microbiome

noun
mi·​cro·​bi·​ome | \ ˌmī-krō-ˈbī-ˌōm How to pronounce microbiome (audio) \

Definition of microbiome

1 : a community of microorganisms (such as bacteria, fungi, and viruses) that inhabit a particular environment and especially the collection of microorganisms living in or on the human body Your body is home to about 100 trillion bacteria and other microbes, collectively known as your microbiome.— Carl Zimmer … what's arguably become the hottest area of medicine: microbiome research, an emerging field that's investigating how the bacteria that live in and on our bodies affect our health.— Sunny Sea Gold
2 : the collective genomes of microorganisms inhabiting a particular environment and especially the human body They form one community among the many that make up the human microbiome: the full genetic complement of bacteria and other organisms at home on your skin, gums, and teeth, in your genital tract, and especially in your gut.— Nathan Wolfe

Examples of microbiome in a Sentence

Recent Examples on the Web While no one yet knows exactly why, patients with various psychiatric disorders including depression, bipolar disorder, schizophrenia and autism-spectrum disorder have significant disruptions in the composition of their gut microbiome. Robert Lee Hotz, WSJ, "Feeling Depressed? Bacteria in Your Gut May Be to Blame," 21 Dec. 2020 The six molecular changes that occur during spaceflight include DNA damage, oxidative stress, alterations of telomere length, shifts in the microbiome, mitochondrial dysfunction and gene regulation. Ashley Strickland, CNN, "Astronauts experience these key changes in space that could impact their health, new research shows," 25 Nov. 2020 The species of bacteria that make up the microbiome are primarily recruited from the environment. Sasha Greenspan, The Conversation, "Climate warming is altering animals’ gut microbes, which are critical to their health and survival," 28 Sep. 2020 Level two labs deal with slightly more hazardous agents, such as Staphylococcus aureus, an opportunistic pathogen that is also a common part of the body’s microbiome. Rebecca Renner, Science, "How scientists plan to protect Earth from extraterrestrial germs," 11 Dec. 2020 One component of animal health that largely reflects the surrounding environment is the microbiome, the consortium of microbes now known to aid in food digestion, regulating the immune system and protecting against pathogens. Sasha Greenspan, The Conversation, "Climate warming is altering animals’ gut microbes, which are critical to their health and survival," 28 Sep. 2020 Understanding more about these generalists’ ecology and genomic diversity offers a window into the microbiome of the New Arctic. Kimberley R. Miner, Scientific American, "Deep Frozen Arctic Microbes Are Waking Up," 20 Nov. 2020 During that time, ten research teams from the U.S. tested every little physiological, molecular, and cognitive detail of the two men—everything from their gene expression to their bone density to their microbiome. Popular Science, "Humans have lived on the ISS for 20 years—here are the coolest discoveries we’ve made," 3 Nov. 2020 The drug aims to treat imbalances in the microbiome of the gut, which researchers believe may cause inflammation in the brain and may lead to Alzheimer’s or Parkinson’s disease. Bloomberg.com, "China Alzheimer Drug Seeks Global Legitimacy With U.S. Trial," 4 Nov. 2020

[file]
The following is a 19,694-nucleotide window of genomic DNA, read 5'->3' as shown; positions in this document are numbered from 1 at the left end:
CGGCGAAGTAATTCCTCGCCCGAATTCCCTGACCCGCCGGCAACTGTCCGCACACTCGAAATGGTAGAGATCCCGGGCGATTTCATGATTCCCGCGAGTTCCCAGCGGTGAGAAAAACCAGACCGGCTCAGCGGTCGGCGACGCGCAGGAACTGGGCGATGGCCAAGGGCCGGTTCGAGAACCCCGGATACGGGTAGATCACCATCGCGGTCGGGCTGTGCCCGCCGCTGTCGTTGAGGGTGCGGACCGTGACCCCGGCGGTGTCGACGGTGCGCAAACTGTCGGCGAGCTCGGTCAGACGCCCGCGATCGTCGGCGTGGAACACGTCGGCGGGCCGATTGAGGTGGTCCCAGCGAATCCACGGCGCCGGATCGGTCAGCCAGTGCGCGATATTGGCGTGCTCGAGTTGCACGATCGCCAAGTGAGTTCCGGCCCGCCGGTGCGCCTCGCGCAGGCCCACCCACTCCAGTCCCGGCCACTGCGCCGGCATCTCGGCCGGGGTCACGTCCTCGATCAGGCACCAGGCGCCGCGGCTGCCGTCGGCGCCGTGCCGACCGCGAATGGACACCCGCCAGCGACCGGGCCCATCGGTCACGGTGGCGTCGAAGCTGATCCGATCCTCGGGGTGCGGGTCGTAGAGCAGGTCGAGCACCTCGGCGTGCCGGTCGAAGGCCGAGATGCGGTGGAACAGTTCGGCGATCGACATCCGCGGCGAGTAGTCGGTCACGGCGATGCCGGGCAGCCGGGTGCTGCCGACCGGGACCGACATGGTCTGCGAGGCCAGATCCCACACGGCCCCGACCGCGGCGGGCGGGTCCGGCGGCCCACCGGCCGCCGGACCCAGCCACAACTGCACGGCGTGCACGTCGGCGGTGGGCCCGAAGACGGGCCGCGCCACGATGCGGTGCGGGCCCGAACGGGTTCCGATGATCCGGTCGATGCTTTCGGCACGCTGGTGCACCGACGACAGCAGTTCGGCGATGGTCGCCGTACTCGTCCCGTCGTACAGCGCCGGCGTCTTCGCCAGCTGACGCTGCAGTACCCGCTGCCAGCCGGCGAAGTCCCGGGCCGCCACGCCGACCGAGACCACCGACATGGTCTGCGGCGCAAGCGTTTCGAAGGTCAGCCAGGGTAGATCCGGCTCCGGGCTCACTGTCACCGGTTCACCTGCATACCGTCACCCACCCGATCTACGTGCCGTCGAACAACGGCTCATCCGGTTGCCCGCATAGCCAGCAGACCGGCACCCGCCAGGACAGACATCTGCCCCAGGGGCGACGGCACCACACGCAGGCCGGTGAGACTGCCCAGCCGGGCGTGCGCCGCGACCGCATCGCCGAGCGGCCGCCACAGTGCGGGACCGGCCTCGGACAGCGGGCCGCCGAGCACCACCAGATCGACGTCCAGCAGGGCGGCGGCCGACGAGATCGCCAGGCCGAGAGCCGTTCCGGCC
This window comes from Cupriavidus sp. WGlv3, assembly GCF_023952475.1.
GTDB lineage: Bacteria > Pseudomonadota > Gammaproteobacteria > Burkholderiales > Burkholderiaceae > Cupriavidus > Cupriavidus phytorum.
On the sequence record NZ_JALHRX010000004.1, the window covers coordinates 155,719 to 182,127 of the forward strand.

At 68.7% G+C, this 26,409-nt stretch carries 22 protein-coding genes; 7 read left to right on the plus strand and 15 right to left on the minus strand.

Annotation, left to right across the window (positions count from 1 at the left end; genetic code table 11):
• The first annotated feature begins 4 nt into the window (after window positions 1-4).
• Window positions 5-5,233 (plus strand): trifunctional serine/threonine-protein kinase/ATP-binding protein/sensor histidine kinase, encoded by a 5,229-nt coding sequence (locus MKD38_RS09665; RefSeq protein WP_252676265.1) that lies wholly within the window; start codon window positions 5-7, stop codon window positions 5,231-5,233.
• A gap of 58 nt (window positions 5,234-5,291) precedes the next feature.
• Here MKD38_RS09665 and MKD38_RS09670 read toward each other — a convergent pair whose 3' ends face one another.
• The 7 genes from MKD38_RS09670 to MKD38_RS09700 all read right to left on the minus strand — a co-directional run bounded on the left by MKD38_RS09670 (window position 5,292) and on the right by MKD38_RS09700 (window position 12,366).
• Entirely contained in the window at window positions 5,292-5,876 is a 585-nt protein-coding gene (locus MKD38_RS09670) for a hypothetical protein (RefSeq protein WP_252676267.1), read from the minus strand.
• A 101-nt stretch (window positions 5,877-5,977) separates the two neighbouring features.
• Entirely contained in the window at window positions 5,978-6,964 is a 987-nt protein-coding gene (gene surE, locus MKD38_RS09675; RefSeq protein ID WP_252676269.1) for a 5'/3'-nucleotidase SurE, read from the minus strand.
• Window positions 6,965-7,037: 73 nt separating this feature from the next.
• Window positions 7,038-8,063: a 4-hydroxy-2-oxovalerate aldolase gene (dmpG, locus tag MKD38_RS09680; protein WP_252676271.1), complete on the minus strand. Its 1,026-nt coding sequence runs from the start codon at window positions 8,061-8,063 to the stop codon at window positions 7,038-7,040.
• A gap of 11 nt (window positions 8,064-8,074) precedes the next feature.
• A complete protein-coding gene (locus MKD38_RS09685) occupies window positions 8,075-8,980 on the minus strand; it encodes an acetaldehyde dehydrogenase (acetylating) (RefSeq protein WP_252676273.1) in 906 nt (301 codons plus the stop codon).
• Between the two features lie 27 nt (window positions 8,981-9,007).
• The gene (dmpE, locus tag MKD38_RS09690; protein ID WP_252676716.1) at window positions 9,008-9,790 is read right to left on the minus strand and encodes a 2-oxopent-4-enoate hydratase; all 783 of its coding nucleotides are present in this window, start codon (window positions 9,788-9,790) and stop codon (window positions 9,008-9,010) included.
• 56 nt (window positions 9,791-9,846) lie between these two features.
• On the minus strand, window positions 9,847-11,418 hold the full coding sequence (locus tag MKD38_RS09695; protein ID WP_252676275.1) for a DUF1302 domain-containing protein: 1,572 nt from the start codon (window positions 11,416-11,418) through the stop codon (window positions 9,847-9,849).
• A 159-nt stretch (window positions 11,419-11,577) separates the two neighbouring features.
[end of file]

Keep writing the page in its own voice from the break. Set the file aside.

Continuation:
These example sentences are selected automatically from various online news sources to reflect current usage of the word 'microbiome.' Views expressed in the examples do not represent the opinion of Merriam-Webster or its editors. Send us feedback.

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First Known Use of microbiome

1952, in the meaning defined at sense 1

History and Etymology for microbiome

micro- + biome

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Time Traveler for microbiome

Time Traveler

The first known use of microbiome was in 1952

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Statistics for microbiome

Last Updated

17 Jan 2021

Cite this Entry

“Microbiome.” Merriam-Webster.com Dictionary, Merriam-Webster, https://www.merriam-webster.com/dictionary/microbiome. Accessed 21 Jan. 2021.

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More Definitions for microbiome

microbiome

noun
mi·​cro·​bi·​ome | \ ˌmī-krō-ˈbī-ˌōm How to pronounce microbiome (audio) \

Medical Definition of microbiome

1 : a community of microorganisms (such as bacteria, fungi, and viruses) that inhabit a particular environment and especially the collection of microorganisms living in or on the human body The intestinal microbiome consists of the microorganisms that inhabit the gut.— Clara Abraham et al., The New England Journal of Medicine, 19 Nov. 2009 Collectively known as the microbiome, this community may play a role in regulating one's risk of obesity, asthma and allergies.— Carrie Arnold, Scientific American, March 2012 The human oral microbiome comprises all microbial species in the oral cavity.— Naomi P. O'Grady, The Journal of the American Medical Association, 20 June 2012
2 : the collective genomes of microorganisms inhabiting a particular environment and especially the human body As part of a new citizen-science initiative called the American Gut project, the lab sequenced my microbiome—that is, the genes not of "me," exactly, but of the several hundred microbial species with whom I share this body.— Michael Pollan, The New York Times, 19 May 2013 Together, the genomes of these microbial symbionts (collectively defined as the microbiome) provide traits that humans did not need to evolve on their own.— Peter J. Turnbaugh et al., Nature, 18 Oct. 2007

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